August 02, 2011
Book Review: Dilemmas in Responsible Investment
by Robert Kropp
Authors Celine Louche and Steve Lydenberg seek to prepare mainstream investment professionals for
navigating the increasingly complex practice of sustainable investment.
Currently, signatories to the United Nations' Principles for Responsible Investment (PRI) number 920 asset
owners, investment managers, and professional service partners, 129 of which are based in the US.
Of the Principles to which signatories agree to commit, the first states, "We will incorporate ESG
(environmental, social, and corporate governance) issues into investment analysis and
Also in the US, according to the 2010 Trends Report of The Forum for Sustainable and Responsible Investment
(US SIF), more than $3 trillion, or nearly one out of every eight dollars under professional
management in the US, is invested in sustainable assets.
Taken together, the above numbers
strongly suggest that sustainable and responsible investment is increasingly being taken up by the
mainstream investment community. But how can money managers and other investment professionals,
whose only focus until now has been on maximizing financial returns, effectively incorporate social
and environmental considerations into investment decision-making on behalf of the growing numbers
of investors requesting it?
A new book, entitled Dilemmas in
Responsible Investment, seeks to provide such guidance to investment professionals. It does so
not by purporting to respond to complex issues with simple solutions, but by offering hypothetical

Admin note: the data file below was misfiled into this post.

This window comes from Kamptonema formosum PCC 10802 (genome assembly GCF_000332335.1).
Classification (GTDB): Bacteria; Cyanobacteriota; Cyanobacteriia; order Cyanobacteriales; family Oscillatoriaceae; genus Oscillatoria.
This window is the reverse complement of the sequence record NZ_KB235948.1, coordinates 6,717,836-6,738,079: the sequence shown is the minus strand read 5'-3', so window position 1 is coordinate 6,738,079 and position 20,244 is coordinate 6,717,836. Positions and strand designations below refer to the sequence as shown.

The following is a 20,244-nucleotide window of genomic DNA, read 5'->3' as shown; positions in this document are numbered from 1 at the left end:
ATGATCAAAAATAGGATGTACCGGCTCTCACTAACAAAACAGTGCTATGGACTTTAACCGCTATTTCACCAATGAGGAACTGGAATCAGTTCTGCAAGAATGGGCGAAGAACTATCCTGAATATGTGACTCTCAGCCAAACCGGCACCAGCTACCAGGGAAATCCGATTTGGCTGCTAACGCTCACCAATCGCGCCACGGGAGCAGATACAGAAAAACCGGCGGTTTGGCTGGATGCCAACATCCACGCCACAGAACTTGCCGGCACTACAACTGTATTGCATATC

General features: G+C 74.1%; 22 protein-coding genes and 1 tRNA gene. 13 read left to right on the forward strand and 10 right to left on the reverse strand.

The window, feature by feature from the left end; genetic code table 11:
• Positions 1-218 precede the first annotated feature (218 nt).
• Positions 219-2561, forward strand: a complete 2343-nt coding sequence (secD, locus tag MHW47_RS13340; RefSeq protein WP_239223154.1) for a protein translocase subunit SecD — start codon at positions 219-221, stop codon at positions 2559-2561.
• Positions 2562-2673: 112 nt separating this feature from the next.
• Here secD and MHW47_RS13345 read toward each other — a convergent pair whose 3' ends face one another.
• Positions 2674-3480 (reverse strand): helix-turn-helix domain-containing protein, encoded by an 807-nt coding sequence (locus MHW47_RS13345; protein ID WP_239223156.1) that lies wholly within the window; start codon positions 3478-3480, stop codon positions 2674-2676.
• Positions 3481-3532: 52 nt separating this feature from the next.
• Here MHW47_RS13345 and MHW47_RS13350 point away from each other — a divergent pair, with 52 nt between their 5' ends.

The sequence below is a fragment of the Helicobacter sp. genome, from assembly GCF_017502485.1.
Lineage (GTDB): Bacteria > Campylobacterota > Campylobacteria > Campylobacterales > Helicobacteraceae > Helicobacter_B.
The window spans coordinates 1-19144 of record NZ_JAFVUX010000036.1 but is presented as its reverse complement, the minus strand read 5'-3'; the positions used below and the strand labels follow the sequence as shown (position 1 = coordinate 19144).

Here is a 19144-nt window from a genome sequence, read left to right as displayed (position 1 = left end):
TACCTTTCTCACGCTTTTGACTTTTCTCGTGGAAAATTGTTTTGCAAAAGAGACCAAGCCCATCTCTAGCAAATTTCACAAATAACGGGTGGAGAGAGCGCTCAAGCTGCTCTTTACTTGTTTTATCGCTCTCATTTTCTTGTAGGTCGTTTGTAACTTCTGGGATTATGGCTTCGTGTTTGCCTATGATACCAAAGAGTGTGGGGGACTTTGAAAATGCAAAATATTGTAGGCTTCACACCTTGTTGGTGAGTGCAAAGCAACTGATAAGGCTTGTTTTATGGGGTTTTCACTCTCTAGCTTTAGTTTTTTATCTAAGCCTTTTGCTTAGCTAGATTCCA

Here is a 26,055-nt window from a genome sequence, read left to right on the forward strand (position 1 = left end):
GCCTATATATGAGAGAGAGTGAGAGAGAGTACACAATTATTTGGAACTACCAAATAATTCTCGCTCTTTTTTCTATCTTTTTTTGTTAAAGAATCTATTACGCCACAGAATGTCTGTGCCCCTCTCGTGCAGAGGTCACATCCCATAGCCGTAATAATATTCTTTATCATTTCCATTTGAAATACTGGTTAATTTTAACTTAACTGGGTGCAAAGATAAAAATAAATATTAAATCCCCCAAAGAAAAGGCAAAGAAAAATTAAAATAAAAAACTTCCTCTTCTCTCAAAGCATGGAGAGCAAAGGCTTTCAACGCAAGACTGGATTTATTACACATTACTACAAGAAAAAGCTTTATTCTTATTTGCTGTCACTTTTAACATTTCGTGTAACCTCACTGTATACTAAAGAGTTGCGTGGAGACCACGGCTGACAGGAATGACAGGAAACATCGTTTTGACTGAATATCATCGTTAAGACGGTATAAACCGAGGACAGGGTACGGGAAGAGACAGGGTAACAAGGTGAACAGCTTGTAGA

case studies to help professionals navigate a path towards successful sustainable investment.
The book's co-authors bring a wealth of experience in sustainable investment to their task.
Celine Louche is an assistant professor of corporate responsibility at Vlerick Leuven Gent
Management School in Belgium, and has worked as a sustainability analyst for socially responsible
Steve Lydenberg, currently a Partner for Strategic Vision at Domini Social Investments, co-founded KLD
Research & Analytics, an ESG investment research firm, in 1988.
Before proceeding to the
12 case studies, the authors provide an overview of the evolution of sustainable investment, from
its origins in religious communities to its growing acceptance by the mainstream. For the early
adopters, the process was relatively straightforward; they did not want their money used to support
corporate activities with which they were not in ethical agreement. They therefore refrained from
including companies in such industries as tobacco, alcohol, and armaments in their portfolios.
This approach of negative screening enjoyed its greatest success in the 1980s, with the
campaign to divest from companies doing business in South Africa when the country was still under
apartheid. The flight of capital has been given considerable credit for helping dismantle the
system of apartheid.
While ethical considerations remain paramount for many sustainable
investors, the practice has grown in complexity over the years. As increasing numbers of
institutional investors have adopted sustainable investment policies, portfolios have become more
diversified. As ESG research became more sophisticated and most large corporations began publishing